Tuesday, February 13, 2007

Just when you thought you had it pretty much figured out...

Just when you think you've figured out how to move through the world as a handicapped person, someone changes the rules.

Blind Pedestrians Say Quiet Hybrids Pose Safety Threat
Wall Street Journal
February 13, 2007; Page B1

For blind people, crossing the street is becoming even more of a challenge.

Michael Osborn, a blind marketing consultant from Laguna Beach, Calif., and his guide dog, Hastings, were in the middle of an intersection one morning last April when the yellow Lab stopped short. Mr. Osborn took the cue and halted -- just in time to feel the breeze from a car passing right in front of them.

"Half an inch and it would have hit us ... it wasn't making any noise," says Mr. Osborn, 50, who has been blind for 12 years. Witnesses say the car was a Toyota Prius, a hybrid vehicle.

Full article.
Some advocacy groups for the blind are suggesting that all hybrid vehicles should have to make a noise while running, and that manufacturers should be mandated to develop a technology to ensure they do. As someone for whom hybrid vehicles' silence is one of their more attractive attributes, I find that an unfortunate prospect; as a handicapped person who has often wished the world would do some little thing or other to make my life easier, I can hardly help but sympathize.

(One innovative solution mentioned in the article which would avoid more noise pollution would be a device which blind people could carry which would alert them to the fact that there was a hybrid in the area.)

It'll be interesting to see if the problem is taken seriously when there's little data to determine how big an issue it is (after all, should a car have been running an intersection at all if Mr. Osborn were in it legitimately? and if the car had been gasoline-driven and racing illegally past a blind pedestrian in an intersection, would he have had that much better chance of avoiding it?).




Blogger Brent McKee said...

At the risk of stating the obvious, how about a device that alerted a blind person when any vehicle is approaching. I'm not sure exactly how this would distinguish between a car running parallel to the pedestrian and thus no risk, and one on a collision course but you can't always tell just by the sound of a car when there's a risk (and then there are stupid drivers, but that's a whole other issue).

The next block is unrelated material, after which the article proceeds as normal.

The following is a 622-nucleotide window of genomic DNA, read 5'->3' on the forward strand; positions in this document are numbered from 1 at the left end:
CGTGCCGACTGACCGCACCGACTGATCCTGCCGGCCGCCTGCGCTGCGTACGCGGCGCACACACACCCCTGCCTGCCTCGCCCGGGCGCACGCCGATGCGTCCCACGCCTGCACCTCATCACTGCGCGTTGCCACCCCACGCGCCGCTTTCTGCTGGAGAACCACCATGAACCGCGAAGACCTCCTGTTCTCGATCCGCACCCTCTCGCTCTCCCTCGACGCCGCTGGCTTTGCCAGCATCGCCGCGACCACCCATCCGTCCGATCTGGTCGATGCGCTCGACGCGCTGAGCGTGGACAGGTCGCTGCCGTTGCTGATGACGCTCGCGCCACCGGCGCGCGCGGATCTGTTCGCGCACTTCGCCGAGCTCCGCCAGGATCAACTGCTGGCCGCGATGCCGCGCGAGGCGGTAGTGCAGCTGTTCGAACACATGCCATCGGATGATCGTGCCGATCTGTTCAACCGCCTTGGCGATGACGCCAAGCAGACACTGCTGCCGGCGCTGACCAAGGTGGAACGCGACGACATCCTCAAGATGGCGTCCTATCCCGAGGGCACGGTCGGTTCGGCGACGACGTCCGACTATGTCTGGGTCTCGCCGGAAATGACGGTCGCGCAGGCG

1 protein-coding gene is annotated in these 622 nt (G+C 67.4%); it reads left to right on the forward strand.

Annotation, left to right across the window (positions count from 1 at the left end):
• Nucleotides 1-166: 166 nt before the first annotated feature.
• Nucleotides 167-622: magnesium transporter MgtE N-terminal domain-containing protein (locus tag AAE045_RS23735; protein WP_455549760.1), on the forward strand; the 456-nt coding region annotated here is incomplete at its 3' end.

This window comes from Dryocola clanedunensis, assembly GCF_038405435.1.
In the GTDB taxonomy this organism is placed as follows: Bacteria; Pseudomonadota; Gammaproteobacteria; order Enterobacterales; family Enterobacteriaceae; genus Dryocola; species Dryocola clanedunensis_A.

3:43 a.m.  
Blogger Mike said...

I'll bet there's been a time when some deaf person failed to notice a car. I think they should be required to have lightbars on top, like police cars, and to run them all the time.

Loud cars with flashing lights -- that'll keep us all safe!

6:50 a.m.  
Anonymous Anonymous said...

Interesting story. I would think that simple running lights might be enough for deaf people, but I was instantly reminded of those "moose-whistles" you can get for cars here in Newfoundland. They put out a supersonic sound as they move, to alert moose. I wonder if you could arrange something like that in a lower frequency for blind people?

6:37 p.m.  
Blogger ronnie said...

Brent - If they can develop something that alerts the blind that a hybrid car is near, it figures that it could be rejigged to indicate the presence of any vehicle - but that could get pretty overwhelming in trafficked areas!

Mike - I like your vision of a horrific dystopian future in which we are all confused and frightened in the service of the handicapped. Who wil be equally confused and frightened - as we often are now, just in a different way - but at least then we'll all be in it together.

Sis - The real solution, obviously, is to train blind people to hear ultrasonic frequencies :)

7:44 p.m.  
Anonymous Anonymous said...

I said LOWER frequencies, you goose! ^_^

7:58 p.m.  
Blogger ronnie said...

Sis - I can't remember - who are we training again? The blind, or the moose? Or the whistles?

Incidentally, have you seen Mike P's photo on his weblog of his very first encounter with a Maine Moose? Or a part thereof?

Sort of?

8:32 p.m.  

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